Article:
Montana sports bettors wagered $46 million in 2021, but did they win?
After a tumultuous start due in part to the COVID-19 pandemic in 2020, the emergent Montana sports betting market picked up in 2021, with Montana bettors wagering $46 million through December 27.
The return of sports and the reopening of bars heading into 2021 meant the state could finally see how its product, Sports Bet Montana, would fare in a post-COVID lockdown world. And so far, it’s been a mixed bag: the amount bet in 2021 increased by $28 million compared to 2020, but the state is still offering substandard odds to its bettors.
Regardless of the odds, though, with more than $2 million wagered every month in 2021, it is clear Montanans have some level of appetite for sports betting. In total, through December 27, $46 million was wagered, and $40 million was paid out by the state in 2021, compared to $18 million wagered and $16 million paid out in 2020, according to Montana Lottery data.
“We launched in March of 2020 … we couldn’t have picked a worse time to launch a technology sports product in human history,” said communications manager Jennifer McKee earlier this month before she left the Montana Lottery. “In 2021, we started seeing the kinds of betting behavior that we were hoping to see. We had games to bet on, and we had the sports that Montanans really cared about.”
The most popular sports to bet on in 2021 followed the seasons of the country’s three dominant sports leagues: NFL, NBA and MLB. January through April, basketball was the most bet on sport; May through August was baseball; and September through December was football. And for Griz and Bobcat football, bettors seemed more confident in the Bobcats, betting $420,000 on the Bozeman team compared to $303,000 on the Griz, according to data from the Montana Lottery.
Between its debut in March of 2020 and January 3, the state has raked around $9 million of revenue. But it’s not just the state that is profiting. Because of the legislative framework of the bill that legalized sports betting in Montana, to place a bet, a sports bettor has to be near a sports betting kiosk. The kiosks are most commonly located in bars and casinos, which receive 6 percent of all bets placed — leaving them with $2.7 million of profit from sports betting in 2021.
And while McKee said 2021 was smooth sailing, the rollout of sports betting in Montana was rough for reasons beyond just COVID-19.
In 2019, former Gov. Steve Bullock, a Democrat, vetoed a Republican sponsored sports betting bill that would have created more competition by allowing taverns and bars to offer their own sports betting options. Instead, he signed the Democrat-backed House Bill 725 into law, which gave control of sports betting to the state lottery.
And due to the bill’s monopolistic structure, Montana gamblers can only use Sports Bet Montana, which is run by third-party contractor Intralot, to place bets. Intralot has been the state’s long-time lottery vendor and received the sports-betting contract from the Montana Lottery in a controversial no-bid process.
Montana is one of the few places in the U.S. to use Intralot for sports betting, and in both Washington, D.C., and Montana, the company has been criticized for offering a lackluster product to its customers. Chief among the complaints are the poor odds provided to bettors. Instead of offering the industry-standard odds of -110, Sports Bet Montana often offers odds of -125 or -118 — meaning a bettor must wager $125 or $118 to win $100.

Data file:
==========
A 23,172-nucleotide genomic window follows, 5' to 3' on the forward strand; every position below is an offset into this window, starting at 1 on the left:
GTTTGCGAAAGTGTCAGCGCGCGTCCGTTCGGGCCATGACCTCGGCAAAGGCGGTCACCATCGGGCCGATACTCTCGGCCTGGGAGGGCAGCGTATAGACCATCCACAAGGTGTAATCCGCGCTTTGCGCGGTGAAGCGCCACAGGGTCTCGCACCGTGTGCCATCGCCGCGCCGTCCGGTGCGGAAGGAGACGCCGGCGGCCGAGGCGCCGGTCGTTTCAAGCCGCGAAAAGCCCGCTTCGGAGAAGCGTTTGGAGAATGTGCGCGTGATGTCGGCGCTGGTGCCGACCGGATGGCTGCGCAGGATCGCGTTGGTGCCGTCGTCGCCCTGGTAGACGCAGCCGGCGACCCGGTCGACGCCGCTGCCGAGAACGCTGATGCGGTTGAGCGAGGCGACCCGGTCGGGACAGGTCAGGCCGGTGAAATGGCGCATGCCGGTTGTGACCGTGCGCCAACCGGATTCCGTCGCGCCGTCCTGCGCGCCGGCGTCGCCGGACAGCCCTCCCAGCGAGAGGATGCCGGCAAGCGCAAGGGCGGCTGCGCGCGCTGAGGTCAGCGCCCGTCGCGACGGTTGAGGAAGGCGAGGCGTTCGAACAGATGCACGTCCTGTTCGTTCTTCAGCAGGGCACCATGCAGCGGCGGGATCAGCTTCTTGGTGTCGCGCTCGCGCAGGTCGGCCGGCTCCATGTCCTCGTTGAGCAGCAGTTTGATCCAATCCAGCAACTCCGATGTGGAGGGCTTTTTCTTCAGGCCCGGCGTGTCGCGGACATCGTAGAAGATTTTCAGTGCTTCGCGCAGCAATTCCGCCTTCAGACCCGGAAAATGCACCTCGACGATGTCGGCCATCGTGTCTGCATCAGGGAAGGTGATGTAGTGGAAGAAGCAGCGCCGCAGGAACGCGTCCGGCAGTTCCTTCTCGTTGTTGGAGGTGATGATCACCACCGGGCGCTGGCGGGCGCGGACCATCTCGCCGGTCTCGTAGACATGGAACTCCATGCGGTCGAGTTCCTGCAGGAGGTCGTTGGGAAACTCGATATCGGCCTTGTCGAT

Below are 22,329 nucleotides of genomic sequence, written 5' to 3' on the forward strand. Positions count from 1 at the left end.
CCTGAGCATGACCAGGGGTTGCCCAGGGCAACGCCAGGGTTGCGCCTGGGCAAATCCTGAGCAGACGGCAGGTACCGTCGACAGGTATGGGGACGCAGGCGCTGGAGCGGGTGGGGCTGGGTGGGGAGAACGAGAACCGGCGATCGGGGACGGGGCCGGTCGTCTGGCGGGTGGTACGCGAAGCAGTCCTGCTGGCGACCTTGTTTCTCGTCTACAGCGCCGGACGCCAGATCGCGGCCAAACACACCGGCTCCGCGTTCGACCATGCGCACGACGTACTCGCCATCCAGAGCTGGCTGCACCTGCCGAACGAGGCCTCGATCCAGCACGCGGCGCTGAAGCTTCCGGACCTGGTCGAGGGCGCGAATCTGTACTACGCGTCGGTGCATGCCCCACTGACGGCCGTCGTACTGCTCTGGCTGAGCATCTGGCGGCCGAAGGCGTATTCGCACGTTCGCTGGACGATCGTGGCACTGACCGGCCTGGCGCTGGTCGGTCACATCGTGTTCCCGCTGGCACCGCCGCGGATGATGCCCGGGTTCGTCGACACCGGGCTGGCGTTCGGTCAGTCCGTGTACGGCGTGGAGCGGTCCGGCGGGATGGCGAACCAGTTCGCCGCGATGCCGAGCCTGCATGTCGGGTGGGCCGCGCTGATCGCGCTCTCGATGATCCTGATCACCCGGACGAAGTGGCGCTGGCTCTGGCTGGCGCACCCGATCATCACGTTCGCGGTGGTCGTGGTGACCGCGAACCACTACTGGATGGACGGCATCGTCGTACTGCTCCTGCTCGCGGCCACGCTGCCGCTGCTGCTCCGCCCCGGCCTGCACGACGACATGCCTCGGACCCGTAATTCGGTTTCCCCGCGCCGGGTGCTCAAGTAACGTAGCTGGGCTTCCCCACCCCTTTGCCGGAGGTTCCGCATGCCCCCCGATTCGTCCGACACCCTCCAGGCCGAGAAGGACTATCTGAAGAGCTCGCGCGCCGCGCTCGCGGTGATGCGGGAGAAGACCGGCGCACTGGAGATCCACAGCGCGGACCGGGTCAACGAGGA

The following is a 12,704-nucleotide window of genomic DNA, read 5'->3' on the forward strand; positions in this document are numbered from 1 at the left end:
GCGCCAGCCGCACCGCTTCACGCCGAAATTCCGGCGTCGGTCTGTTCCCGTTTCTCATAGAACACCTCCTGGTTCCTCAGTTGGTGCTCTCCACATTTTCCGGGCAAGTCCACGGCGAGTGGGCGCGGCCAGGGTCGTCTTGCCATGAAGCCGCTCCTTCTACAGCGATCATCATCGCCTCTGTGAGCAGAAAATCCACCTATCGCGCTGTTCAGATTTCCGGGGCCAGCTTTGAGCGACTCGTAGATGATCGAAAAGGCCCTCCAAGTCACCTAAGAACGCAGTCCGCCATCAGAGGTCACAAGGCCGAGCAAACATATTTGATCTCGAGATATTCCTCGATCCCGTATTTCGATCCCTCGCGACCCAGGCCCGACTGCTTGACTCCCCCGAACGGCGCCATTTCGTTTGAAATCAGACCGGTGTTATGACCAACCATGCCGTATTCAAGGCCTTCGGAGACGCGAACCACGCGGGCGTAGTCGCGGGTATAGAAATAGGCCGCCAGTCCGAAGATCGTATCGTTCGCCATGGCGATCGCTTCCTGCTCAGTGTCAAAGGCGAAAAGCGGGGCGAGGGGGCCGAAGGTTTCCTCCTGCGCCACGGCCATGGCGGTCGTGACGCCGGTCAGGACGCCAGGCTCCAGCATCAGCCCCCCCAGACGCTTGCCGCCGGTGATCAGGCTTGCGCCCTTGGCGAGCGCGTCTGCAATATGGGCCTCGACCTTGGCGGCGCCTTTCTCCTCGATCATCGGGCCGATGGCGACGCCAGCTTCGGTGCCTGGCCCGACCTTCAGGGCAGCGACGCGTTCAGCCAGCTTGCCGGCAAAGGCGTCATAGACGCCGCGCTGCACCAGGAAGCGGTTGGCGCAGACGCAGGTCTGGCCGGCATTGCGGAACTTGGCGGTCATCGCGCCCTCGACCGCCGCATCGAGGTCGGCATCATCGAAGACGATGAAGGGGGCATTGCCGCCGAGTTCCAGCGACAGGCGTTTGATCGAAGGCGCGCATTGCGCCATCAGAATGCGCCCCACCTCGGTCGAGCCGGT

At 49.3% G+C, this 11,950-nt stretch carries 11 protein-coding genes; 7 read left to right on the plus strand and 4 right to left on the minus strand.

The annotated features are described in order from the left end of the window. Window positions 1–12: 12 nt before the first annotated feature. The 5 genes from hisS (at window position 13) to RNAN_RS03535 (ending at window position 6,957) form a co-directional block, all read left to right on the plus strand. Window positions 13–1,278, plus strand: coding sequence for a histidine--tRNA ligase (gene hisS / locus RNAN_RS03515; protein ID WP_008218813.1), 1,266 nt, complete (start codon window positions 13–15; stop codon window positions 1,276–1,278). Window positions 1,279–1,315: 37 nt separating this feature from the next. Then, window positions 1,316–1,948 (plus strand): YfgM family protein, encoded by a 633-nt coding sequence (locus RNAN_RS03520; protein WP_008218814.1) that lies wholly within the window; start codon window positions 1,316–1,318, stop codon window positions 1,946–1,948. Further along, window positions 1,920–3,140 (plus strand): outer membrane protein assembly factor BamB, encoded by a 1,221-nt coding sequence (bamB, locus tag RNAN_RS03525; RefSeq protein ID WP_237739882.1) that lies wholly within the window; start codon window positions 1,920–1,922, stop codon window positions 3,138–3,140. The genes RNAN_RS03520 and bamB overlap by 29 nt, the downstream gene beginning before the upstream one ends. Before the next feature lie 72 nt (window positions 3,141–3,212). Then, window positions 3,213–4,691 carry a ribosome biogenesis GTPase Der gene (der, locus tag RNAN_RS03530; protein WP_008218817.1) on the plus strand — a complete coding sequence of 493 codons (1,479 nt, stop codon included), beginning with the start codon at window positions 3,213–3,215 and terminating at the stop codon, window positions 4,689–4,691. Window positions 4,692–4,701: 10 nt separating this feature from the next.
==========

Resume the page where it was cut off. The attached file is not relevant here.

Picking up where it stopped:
“I think the issues Montana has seen are not all dissimilar to other markets like Washington, D.C., where prices being offered are not competitive with offshore books or bookies who operate privately, which is going to limit the amount of revenue the state can bring in,” said Adam Candee, managing editor of Legal Sports Report.
With less than $10 million in revenue in two years, Candee said Montana is lagging behind what other states have seen after introducing sports betting. In just three months, Wyoming, which has an open market for sports betting, reported a handle, or amount of money wagered, of $28 million and revenue of $3 million, according to Wyoming state data.
“I think what we see in general as a national trend is states with an open market tend to see a higher betting handle and more betting revenue, which leads to more tax proceeds for the state,” Candee said.
And with a poor product, Candee said it is hard to draw bettors away from offshore betting sites or bookies. “The legal market has to make it enticing for those using the illegal market to come and use their product, and no one has been worse at doing that than Intralot,” Candee said.
However, McKee said that with more mouths to feed the profits from sports betting, Sports Bet Montana could not survive if it offered the same odds as Las Vegas.
“The law that’s behind Sports Bet Montana intended for the money to go three ways. Almost all of it goes back out to the bettor, of course, that’s true of any sportsbook. And then it goes to the state … but we split our share with the local bar,” she said. “So that’s one of the reasons that you see the Sports Bet Montana lines being different. Because in order for the local bar to get a significant piece of the pie, we had to cut the pie three ways instead of two. It’s not just the house and the bettor.”